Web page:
indoor climate will bring the tree out of its natural winter dormancy
, leaving it little protection when put back outside into a cold
outdoor climate. Often
Christmas trees are a large attraction for
living animals, including mice and spiders. Thus, the survival rate of
these trees is low. However, when done properly, replanting provides
higher survival rates.
European tradition prefers the open aspect of naturally grown,
unsheared trees, while in
North America (outside western areas where
trees are often wild-harvested on public lands) there is a preference
for close-sheared trees with denser foliage, but less space to hang
In the past,
Christmas trees were often harvested from wild forests,
but now almost all are commercially grown on tree farms . Almost all
Christmas trees in the United States are grown on
Christmas tree farms
where they are cut after about ten years of growth and new trees
planted. According to the
United States Department of Agriculture
United States Department of Agriculture 's
agriculture census for 2007, 21,537 farms were producing conifers for
Christmas tree market in America, 5,717.09 square kilometres
(1,412,724 acres) were planted in
Christmas trees. A Christmas
tree farm near New Germany,
Nova Scotia , Canada.
The life cycle of a
Christmas tree from the seed to a 2-metre (7 ft)
tree takes, depending on species and treatment in cultivation, between
8 and 12 years. First, the seed is extracted from cones harvested from
older trees. These seeds are then usually grown in nurseries and then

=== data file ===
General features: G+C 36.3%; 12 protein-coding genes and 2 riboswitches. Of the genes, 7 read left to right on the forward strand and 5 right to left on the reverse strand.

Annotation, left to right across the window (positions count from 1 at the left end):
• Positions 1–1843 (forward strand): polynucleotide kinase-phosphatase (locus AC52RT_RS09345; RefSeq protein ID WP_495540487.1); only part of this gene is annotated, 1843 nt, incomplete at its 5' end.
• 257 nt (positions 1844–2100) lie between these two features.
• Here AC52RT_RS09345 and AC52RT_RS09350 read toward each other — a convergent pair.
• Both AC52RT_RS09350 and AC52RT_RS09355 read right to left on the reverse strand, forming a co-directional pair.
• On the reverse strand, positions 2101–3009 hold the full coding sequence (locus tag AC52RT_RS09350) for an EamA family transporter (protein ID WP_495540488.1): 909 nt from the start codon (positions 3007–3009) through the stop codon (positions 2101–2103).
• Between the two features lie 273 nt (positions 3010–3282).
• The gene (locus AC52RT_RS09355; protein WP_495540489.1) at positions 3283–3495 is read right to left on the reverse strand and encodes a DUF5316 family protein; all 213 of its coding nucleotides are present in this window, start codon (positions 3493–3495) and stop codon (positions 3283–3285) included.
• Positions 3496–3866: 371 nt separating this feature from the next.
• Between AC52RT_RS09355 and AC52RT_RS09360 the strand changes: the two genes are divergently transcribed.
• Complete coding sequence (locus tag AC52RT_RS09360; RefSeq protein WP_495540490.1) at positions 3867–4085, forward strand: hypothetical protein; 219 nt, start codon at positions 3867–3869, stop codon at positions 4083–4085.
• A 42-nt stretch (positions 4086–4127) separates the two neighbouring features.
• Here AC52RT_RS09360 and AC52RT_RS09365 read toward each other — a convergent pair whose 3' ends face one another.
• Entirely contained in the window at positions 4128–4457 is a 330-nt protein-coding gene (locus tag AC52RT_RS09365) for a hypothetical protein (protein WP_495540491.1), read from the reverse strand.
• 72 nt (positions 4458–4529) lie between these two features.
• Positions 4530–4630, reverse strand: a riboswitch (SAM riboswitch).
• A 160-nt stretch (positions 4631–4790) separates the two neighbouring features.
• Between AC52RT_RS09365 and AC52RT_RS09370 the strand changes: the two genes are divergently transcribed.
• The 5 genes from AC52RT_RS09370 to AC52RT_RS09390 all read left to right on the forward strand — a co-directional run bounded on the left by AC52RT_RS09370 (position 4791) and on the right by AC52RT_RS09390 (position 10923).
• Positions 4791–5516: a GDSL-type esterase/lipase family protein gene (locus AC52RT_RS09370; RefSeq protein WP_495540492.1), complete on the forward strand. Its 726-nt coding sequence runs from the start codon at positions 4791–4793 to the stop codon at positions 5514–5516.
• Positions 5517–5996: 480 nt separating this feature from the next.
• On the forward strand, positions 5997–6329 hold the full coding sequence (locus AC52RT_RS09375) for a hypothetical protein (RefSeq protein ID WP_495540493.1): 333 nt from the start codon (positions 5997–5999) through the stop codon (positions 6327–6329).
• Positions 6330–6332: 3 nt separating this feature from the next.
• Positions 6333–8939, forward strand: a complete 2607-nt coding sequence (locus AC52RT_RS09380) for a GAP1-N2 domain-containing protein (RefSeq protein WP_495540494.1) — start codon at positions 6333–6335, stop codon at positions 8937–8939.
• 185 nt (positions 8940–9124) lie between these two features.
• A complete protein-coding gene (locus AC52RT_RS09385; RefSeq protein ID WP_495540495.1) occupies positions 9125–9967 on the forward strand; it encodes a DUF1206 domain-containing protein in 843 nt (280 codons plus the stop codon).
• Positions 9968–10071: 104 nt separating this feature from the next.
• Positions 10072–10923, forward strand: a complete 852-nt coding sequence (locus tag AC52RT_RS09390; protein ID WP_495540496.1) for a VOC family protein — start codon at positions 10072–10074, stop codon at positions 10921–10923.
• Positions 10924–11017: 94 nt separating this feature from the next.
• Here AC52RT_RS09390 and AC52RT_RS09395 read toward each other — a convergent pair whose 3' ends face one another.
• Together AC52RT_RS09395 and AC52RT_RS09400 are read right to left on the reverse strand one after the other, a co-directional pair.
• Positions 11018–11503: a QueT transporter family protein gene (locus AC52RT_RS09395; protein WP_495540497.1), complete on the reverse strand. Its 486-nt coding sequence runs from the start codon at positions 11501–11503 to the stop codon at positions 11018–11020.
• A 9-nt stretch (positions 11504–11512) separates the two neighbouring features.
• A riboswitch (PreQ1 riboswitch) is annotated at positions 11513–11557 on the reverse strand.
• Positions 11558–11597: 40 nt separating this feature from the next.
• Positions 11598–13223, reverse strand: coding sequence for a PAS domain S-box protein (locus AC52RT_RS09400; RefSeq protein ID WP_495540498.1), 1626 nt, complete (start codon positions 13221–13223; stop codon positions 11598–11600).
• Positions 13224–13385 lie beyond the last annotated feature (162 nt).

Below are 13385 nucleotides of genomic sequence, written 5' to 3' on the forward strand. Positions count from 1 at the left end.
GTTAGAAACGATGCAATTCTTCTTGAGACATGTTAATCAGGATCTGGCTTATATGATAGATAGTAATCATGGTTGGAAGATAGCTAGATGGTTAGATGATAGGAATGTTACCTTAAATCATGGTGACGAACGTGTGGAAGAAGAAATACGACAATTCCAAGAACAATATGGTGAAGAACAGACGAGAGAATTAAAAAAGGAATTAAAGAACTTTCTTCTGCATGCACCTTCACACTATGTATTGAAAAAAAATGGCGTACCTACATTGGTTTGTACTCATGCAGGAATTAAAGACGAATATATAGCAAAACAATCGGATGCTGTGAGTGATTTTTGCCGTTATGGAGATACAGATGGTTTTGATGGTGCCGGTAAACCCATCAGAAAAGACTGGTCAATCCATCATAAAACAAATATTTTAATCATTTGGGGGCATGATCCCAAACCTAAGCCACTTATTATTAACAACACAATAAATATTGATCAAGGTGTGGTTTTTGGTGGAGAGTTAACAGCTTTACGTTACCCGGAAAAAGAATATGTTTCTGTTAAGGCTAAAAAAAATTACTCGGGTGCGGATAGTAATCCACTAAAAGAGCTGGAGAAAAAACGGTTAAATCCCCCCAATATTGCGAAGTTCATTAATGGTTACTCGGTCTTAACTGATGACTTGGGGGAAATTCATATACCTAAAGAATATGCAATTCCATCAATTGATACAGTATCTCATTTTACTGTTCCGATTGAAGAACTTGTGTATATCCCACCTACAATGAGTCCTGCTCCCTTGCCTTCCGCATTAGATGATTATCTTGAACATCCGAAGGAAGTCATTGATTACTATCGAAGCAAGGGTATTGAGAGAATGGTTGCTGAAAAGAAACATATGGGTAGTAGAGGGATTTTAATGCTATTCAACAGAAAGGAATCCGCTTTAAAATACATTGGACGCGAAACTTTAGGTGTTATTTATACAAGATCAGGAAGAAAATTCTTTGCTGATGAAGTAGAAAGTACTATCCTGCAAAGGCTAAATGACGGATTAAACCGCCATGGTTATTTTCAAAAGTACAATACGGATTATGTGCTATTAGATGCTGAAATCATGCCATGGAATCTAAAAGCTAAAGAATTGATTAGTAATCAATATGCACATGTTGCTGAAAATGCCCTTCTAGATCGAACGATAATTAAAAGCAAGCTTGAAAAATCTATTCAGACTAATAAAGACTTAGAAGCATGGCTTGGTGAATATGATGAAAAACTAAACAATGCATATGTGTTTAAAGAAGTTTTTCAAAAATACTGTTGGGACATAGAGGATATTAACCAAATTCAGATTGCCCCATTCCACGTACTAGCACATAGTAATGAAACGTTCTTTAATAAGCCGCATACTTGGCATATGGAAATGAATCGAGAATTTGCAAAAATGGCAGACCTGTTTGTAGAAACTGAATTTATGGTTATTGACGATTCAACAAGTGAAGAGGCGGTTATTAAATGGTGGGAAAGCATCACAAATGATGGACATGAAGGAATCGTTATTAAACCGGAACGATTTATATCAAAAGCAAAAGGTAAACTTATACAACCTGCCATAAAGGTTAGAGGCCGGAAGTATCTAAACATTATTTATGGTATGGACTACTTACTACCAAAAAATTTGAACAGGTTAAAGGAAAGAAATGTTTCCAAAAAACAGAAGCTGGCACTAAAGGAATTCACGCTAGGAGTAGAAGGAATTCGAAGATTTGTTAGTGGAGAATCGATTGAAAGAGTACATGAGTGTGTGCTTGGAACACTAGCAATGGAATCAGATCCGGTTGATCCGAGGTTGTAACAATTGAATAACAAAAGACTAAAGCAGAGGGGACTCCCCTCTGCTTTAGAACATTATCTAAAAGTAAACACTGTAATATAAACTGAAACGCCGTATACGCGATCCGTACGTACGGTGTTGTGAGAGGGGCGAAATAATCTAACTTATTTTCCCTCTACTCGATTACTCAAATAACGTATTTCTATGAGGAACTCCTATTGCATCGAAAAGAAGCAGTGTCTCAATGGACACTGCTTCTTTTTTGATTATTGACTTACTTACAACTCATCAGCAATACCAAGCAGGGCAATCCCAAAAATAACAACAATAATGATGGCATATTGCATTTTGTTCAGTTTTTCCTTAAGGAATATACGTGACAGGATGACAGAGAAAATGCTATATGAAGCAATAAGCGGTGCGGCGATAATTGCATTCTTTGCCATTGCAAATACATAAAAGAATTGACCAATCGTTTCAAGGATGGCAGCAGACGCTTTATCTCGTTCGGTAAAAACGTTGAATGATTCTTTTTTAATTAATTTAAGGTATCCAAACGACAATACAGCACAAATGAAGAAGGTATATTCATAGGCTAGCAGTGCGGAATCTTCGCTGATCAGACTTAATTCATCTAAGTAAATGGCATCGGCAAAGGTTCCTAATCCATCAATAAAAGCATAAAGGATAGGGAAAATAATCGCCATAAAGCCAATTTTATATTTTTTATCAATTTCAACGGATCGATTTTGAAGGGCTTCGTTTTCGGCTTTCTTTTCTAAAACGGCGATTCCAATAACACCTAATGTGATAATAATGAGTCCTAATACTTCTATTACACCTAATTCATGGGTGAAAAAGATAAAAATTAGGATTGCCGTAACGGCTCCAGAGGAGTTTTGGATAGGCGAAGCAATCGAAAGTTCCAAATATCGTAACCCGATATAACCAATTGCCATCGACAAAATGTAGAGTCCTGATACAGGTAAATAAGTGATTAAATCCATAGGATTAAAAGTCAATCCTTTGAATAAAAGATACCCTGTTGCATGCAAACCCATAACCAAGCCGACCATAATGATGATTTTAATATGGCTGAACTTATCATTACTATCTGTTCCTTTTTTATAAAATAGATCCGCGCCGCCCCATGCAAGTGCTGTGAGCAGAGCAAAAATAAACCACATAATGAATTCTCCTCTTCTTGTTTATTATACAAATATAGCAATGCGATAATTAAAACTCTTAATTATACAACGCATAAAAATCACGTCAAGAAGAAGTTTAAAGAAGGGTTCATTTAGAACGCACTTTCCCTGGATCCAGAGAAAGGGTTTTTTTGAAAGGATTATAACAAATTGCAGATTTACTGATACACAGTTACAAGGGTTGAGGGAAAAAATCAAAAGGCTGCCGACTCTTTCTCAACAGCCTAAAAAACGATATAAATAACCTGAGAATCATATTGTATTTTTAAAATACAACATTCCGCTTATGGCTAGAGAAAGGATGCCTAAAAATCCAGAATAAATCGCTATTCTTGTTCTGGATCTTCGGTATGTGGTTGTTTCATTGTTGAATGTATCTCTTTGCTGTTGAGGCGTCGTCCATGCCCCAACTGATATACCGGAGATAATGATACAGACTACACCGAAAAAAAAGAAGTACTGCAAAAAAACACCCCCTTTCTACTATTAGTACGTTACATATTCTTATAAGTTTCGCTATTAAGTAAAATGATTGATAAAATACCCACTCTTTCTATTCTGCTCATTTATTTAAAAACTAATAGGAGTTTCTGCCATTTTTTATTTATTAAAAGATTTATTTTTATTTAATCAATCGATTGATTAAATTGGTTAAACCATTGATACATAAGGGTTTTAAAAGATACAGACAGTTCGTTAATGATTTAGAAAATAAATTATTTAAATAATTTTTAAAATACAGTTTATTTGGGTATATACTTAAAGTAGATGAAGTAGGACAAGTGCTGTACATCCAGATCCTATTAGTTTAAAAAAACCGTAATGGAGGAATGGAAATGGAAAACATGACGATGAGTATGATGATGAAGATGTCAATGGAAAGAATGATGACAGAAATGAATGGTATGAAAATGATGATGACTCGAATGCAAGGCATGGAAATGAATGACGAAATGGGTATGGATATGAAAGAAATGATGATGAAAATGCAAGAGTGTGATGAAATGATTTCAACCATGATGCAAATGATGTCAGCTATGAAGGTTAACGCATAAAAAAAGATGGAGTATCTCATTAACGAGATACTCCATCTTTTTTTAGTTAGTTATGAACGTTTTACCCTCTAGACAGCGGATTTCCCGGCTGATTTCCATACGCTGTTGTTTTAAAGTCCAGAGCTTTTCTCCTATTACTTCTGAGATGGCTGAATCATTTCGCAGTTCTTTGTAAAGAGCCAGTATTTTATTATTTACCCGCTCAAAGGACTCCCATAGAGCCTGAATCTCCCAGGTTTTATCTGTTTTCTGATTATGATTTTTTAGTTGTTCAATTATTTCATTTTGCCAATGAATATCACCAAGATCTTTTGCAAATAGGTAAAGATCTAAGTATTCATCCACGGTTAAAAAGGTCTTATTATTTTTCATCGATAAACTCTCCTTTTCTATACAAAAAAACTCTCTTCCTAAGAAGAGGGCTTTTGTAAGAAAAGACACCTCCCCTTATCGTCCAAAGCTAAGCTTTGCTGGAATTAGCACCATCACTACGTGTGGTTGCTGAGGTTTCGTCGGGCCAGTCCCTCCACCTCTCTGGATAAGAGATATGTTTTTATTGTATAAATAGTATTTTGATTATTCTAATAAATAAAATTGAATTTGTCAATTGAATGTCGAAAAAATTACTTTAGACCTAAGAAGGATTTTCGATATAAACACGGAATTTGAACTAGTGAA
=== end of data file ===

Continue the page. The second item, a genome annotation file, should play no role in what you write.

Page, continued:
Christmas tree farms at an age of 3–4 years. The remaining
development of the tree greatly depends on the climate, soil quality,
as well as the cultivation and how the trees are tended by the
Christmas tree farmer.
Main article: Artificial
Christmas tree An artificial Christmas
tree A lighted artificial
Christmas tree with ornaments
The first artificial
Christmas trees were developed in
the 19th century, though earlier examples exist. These "trees" were
made using goose feathers that were dyed green., as one response by
Germans to continued deforestation . Feather
Christmas trees ranged
widely in size, from a small 2-inch (51 mm) tree to a large 98-inch
(2,500 mm) tree sold in department stores during the 1920s. Often,
the tree branches were tipped with artificial red berries which acted
as candle holders .
Over the years, other styles of artificial
Christmas trees have
evolved and become popular. In 1930, the U.S.-based Addis Brush
Company created the first artificial
Christmas tree made from brush
bristles. Another type of artificial tree is the aluminum Christmas
tree , first manufactured in
Chicago in 1958, and later in
Manitowoc, Wisconsin , where the majority of the trees were produced.
Most modern artificial
Christmas trees are made from plastic recycled
from used packaging materials, such as polyvinyl chloride (PVC).
Approximately 10% of artificial
Christmas trees are using virgin
suspension PVC resin; despite being plastic most artificial trees are
not recyclable or biodegradable.
Other trends have developed in the early 2000s as well. Optical fiber
Christmas trees come in two major varieties; one resembles a
Christmas tree. One
Dallas -based company offers
"holographic mylar" trees in many hues. Tree-shaped objects made from
such materials as cardboard, glass, ceramic or other materials can
be found in use as tabletop decorations. Upside-down artificial
Christmas trees became popular for a short time and were originally
introduced as a marketing gimmick; they allowed consumers to get
closer to ornaments for sale in retail stores and opened up floor